But an apparent software glitch Monday caused the new mobile app to report wrong numbers and sowed widespread confusion, with some caucus organizers deciding to call in results for manual recording, introducing delays and the possibility of human error in part because the phone banks at state party headquarters were overwhelmed.

"While the app was recording data accurately, it was reporting out only partial data. We have determined that this was due to a coding issue in the reporting system," state Democratic Party Chairman Troy Price said in a statement Tuesday, adding the issue has since been fixed. "The application's reporting issue did not impact the ability of precinct chairs to report data accurately."

Reports identified the maker of the app as a Washington, D.C.-based company called Shadow Inc.

According to its website, the company has an opening for a "client success representative."

The Nevada Democratic Party, which is planning for the next presidential caucuses Feb. 22, "can confidently say" Iowa's problems will not be repeated in three weeks — in part because that vendor's app won't be deployed.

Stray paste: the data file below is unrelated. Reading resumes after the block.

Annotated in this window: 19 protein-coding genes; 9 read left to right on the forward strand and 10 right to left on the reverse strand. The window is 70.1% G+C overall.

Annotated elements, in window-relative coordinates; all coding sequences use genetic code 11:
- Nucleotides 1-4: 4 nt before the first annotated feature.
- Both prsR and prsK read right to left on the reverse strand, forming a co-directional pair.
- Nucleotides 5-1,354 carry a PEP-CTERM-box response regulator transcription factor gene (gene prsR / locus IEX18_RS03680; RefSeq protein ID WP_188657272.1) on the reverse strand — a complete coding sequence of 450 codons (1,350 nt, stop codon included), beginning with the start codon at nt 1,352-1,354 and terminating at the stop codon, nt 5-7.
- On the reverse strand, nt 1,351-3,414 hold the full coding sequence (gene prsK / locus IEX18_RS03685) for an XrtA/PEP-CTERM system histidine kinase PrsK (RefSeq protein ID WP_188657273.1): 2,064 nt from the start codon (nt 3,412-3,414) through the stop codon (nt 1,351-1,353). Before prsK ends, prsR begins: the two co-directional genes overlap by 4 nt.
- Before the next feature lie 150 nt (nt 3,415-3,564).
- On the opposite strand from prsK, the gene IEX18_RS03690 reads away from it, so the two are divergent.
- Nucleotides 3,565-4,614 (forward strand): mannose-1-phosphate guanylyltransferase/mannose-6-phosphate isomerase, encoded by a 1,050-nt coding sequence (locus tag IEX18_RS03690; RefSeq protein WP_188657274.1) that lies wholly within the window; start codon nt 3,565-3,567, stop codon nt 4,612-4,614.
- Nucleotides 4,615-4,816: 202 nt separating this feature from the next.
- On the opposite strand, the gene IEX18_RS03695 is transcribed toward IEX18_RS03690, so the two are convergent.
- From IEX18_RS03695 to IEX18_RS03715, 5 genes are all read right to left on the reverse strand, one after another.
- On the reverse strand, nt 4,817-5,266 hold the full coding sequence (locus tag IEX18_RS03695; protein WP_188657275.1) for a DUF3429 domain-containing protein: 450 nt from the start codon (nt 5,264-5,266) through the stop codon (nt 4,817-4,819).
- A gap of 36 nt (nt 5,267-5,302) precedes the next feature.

3. Delayed results may be the new normal.

CNN's Wolf Blitzer and the other hyperventilating anchors on cable television may need to take medication or mindfulness classes if they are going to make it through this election season.

That's because, thanks to the intense emphasis on securing elections from foreign interference, it is highly likely the results after many primaries and caucuses — and especially on Nov. 3 — will not be served up by state and local officials nearly as quickly as it takes to get a Big Mac at a drive-through. The decision by the Iowa Democrats to react to evidence of unreliable results by putting an unusually long and comprehensive hold on releasing the results, in other words, may end up being emulated many more times in the months ahead.